There are a plethora of phone apps and tools available these days to help us keep our finances on track. A lot of these apps will help automate and manage your money and can get you set up for financial success. You don’t need to add every tool out there to your toolbox; you just need to find a few tools that will work well for you.
Even as a Certified Financial Planner (aka a personal finance nerd), I can’t just wing it with my finances. I leverage a few awesome tools to ensure that I’m always staying on top of my finances and reaching my goals.
Here are the 3 tools that I use on the regular. All of them have a specific purpose and play a role in keeping our family finances on track.
1) KOHO Pre-Paid Visa Card
My wife and I started using KOHO Visa cards over a year ago for one simple purpose: to ensure we were spending within our means. This was specifically for our expenses that have a ton of emotion attached to them. I’m talking about eating out, groceries, clothing, entertainment, hobbies, gifts, etc.
KOHO is a no-fee pre-paid Visa card that you can load from your bank account through an e-transfer. It is paired with a great app that is available on both iPhone and Android. The app displays what your available “spendable” amount is left on the card. It provides notifications when you make a purchase as well as a feed of all your expenses, which are broken down into categories. My favourite feature is the micro-savings goals: KOHO lets you save small amounts of money each day towards short term savings goals.
How do I use it? I have set up an automatic transfer to my card with a predetermined amount of money each Sunday: $175. This is the amount I have to spend each week on all of those emotionally charged expenses that I mentioned above. Budgeting for each of those categories individually can be very challenging, and if I opted for a monthly amount of $700 I would run the risk of burning through that $700 by the 3rd week of the month. With this weekly approach I’m more aware of what I spend my money on and how much I have available for the week.
By sticking to this weekly amount for all of our fun and emotional type of expenses we are ensuring that we spend below our means. All of our other non-discretionary (or unemotional) type of expenses run through a separate chequing account.
2) YNAB (You Need A Budget) - Budget/Cash Flow Management App
This is a great tool that allows you to sync all of your bank accounts and credit cards to track and budget your expenses. I typically don’t recommend budgeting your discretionary (emotional) expenses; rather, I suggest establishing a weekly amount available for all these types of expenses (see above). It’s available on desktop and through a mobile app. It’s very simple to use, yet has some robust features that can allow you to keep a “finger on the pulse”; ie. you’re aware of where all of your money is going.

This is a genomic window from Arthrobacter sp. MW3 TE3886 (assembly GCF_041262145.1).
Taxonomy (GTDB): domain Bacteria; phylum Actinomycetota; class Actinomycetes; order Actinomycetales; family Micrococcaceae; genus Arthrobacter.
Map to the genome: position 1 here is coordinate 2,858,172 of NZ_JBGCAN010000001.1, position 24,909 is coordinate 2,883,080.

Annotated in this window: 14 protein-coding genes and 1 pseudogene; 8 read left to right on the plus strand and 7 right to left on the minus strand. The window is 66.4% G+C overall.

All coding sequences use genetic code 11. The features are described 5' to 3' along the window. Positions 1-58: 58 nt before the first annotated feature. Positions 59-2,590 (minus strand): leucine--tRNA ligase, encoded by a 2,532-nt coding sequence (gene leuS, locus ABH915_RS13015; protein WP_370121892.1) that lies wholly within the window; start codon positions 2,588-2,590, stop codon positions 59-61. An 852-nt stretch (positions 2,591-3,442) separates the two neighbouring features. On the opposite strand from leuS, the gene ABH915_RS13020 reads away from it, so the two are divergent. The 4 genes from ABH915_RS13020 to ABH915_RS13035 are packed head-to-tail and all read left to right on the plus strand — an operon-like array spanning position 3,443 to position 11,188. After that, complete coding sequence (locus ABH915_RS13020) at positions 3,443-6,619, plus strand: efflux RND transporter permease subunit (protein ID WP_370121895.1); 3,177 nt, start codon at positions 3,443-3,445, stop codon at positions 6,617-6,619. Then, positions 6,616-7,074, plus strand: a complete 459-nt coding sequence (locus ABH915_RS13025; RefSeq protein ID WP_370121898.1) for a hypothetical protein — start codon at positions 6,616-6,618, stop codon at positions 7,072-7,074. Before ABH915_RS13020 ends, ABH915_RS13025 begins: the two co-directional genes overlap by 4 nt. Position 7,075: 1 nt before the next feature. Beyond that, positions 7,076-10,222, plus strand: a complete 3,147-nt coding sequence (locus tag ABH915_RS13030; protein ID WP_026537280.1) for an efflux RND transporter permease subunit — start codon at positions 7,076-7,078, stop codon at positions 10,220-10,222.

When I talk to clients about cash flow planning and budgeting, the whole idea is to bring awareness to your finances and have a plan. If you’re just spending without a plan each month and saving whatever is left over (if there is money left over), you’re just living life by default and run the risk of falling short of reaching your goals. It’s important that each dollar has a job and is being accounted for.
YNAB is a great tool to help you create your game plan for each month. Personally, I only check in and monitor YNAB once a week for about 15 mins. I don’t let it consume me or take up hours of my time, but I do like to check in and see where we are at throughout the month and make any adjustments when they’re required.
YNAB is not free and the cost is currently $84 USD per year. If it can help you with staying organized and spend smarter, in my opinion, the price is worth it.
3) MYLO - Investing your spare change
MYLO rounds up your daily purchases and invests the difference for you into a diversified portfolio. For example: you pickup a Starbucks coffee and spend $3.50; it will round it up to $4.00 and save the 50 cents. It’s a phone application that syncs with your bank accounts and credit cards.
I’ve just recently started using this app and it is the first of its kind in Canada. What I love about this app is that it allows you to save a little extra cash each week in a relatively painless process that requires no extra thought. Everyone is different depending on the number of transactions you’re doing each month, but the average person may save an extra $10 to 15 dollars each week.
Like I said, this is great for saving a little extra each month. However, this shouldn’t replace your fixed monthly savings contribution that you’re making into your RRSP, TFSA or savings account. This application also shouldn’t give you the impression that by spending more (aka. having more monetary transactions) that you’re doing a good thing because you’re also saving.
The MYLO app is new and therefore it’s natural to have questions about security and if your money is safe. Be sure to check out their FAQ page on their website as it will answer a lot of your questions and address any concerns you might have. Their investment portfolios are primarily made up of low-cost ETFs through Vanguard. They don’t currently offer an option to save into registered RRSP and TFSA accounts, but apparently this is on the horizon and will be available in the future.